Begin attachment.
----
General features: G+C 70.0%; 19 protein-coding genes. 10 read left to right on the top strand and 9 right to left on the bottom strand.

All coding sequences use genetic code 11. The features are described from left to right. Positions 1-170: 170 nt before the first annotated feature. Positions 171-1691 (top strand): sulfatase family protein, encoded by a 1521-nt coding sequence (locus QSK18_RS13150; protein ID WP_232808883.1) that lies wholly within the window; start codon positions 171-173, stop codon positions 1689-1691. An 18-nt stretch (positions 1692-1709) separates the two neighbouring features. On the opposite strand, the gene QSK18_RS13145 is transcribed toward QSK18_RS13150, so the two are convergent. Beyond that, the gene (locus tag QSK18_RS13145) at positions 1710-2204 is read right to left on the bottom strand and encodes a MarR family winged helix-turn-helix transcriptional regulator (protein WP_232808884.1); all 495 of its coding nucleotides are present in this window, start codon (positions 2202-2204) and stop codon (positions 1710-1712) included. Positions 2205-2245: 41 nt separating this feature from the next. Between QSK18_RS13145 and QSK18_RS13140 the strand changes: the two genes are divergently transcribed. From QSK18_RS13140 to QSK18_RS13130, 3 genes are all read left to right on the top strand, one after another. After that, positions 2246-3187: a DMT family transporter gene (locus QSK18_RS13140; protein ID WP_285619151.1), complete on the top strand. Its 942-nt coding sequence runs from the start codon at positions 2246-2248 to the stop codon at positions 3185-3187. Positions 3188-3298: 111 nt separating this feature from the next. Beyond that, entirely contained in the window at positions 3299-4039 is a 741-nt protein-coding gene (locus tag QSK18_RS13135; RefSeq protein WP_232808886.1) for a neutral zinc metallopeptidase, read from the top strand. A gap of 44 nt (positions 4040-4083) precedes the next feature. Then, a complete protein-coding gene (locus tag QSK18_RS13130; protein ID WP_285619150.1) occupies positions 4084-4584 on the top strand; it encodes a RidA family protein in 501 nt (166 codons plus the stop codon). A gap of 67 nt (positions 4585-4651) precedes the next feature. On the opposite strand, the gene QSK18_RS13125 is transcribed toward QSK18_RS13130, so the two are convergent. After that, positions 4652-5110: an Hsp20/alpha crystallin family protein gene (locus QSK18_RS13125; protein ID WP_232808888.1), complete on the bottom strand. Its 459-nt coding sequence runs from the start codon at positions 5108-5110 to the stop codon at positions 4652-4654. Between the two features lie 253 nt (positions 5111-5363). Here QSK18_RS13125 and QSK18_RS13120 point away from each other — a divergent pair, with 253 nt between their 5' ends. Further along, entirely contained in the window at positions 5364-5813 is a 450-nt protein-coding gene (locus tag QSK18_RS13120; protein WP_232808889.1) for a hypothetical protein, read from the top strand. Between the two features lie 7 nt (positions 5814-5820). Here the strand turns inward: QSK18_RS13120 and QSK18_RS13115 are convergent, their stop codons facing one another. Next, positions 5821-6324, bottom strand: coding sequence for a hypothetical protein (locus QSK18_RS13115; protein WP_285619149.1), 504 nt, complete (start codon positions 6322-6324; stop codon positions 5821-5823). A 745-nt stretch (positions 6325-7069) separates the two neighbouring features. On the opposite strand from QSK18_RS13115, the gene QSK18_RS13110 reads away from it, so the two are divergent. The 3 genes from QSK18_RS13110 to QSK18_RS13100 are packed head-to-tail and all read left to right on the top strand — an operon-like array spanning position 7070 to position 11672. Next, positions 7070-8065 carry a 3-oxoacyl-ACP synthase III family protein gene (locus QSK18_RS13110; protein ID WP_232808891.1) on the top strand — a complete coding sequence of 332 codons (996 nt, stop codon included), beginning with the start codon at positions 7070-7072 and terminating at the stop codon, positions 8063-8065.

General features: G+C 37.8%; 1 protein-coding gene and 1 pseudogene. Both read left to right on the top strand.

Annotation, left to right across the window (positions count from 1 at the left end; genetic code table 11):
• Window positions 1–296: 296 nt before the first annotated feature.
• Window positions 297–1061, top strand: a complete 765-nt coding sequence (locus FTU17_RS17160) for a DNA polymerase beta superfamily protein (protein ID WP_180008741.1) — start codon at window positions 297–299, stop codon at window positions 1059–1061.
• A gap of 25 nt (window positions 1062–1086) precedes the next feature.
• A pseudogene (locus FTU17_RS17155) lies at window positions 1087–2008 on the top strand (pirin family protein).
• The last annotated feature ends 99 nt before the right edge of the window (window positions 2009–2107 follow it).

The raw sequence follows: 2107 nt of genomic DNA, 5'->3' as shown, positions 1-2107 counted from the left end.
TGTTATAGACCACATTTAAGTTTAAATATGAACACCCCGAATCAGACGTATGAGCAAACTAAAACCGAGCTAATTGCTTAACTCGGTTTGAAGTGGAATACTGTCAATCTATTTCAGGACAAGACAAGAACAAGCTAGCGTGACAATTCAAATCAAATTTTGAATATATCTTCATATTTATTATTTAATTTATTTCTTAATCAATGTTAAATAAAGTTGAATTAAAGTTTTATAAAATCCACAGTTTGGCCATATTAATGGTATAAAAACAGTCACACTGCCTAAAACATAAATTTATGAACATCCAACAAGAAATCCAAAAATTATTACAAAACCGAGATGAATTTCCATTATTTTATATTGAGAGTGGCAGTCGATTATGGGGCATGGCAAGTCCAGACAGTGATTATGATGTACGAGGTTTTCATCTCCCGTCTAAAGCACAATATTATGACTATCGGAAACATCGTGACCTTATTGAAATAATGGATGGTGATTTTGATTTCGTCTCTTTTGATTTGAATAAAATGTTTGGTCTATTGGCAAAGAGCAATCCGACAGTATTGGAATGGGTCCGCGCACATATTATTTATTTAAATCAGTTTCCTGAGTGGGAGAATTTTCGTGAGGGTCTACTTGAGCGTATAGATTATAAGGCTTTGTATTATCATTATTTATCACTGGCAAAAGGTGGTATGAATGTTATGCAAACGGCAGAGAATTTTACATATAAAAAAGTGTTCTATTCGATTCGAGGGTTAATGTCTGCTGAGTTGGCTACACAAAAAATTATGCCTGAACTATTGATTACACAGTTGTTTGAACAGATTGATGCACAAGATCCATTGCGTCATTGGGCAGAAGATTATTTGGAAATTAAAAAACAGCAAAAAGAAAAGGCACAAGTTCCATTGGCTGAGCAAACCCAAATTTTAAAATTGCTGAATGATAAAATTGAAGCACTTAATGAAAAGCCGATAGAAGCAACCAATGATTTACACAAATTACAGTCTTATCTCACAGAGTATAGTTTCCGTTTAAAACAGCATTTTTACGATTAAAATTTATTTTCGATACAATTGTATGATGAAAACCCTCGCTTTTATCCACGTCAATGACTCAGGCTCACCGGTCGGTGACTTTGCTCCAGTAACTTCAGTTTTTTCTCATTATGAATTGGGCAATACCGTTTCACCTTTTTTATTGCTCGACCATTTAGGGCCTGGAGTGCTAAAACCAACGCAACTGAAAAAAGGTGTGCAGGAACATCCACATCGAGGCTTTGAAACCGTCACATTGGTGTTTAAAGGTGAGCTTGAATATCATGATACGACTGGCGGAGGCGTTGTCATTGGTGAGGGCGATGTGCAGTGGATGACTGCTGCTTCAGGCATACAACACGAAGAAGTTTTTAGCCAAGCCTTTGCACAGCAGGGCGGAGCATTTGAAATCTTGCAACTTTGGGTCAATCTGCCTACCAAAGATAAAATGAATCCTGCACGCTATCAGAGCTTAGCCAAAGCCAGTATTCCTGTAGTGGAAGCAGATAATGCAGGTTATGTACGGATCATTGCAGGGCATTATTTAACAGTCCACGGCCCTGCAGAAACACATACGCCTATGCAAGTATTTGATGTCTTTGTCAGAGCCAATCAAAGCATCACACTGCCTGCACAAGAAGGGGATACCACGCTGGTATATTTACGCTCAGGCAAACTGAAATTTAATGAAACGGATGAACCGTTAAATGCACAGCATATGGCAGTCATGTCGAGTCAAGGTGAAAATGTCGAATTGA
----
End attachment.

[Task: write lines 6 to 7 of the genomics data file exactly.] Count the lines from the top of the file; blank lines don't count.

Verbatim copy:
• Window positions 297–1061, top strand: a complete 765-nt coding sequence (locus FTU17_RS17160) for a DNA polymerase beta superfamily protein (protein ID WP_180008741.1) — start codon at window positions 297–299, stop codon at window positions 1059–1061.
• A gap of 25 nt (window positions 1062–1086) precedes the next feature.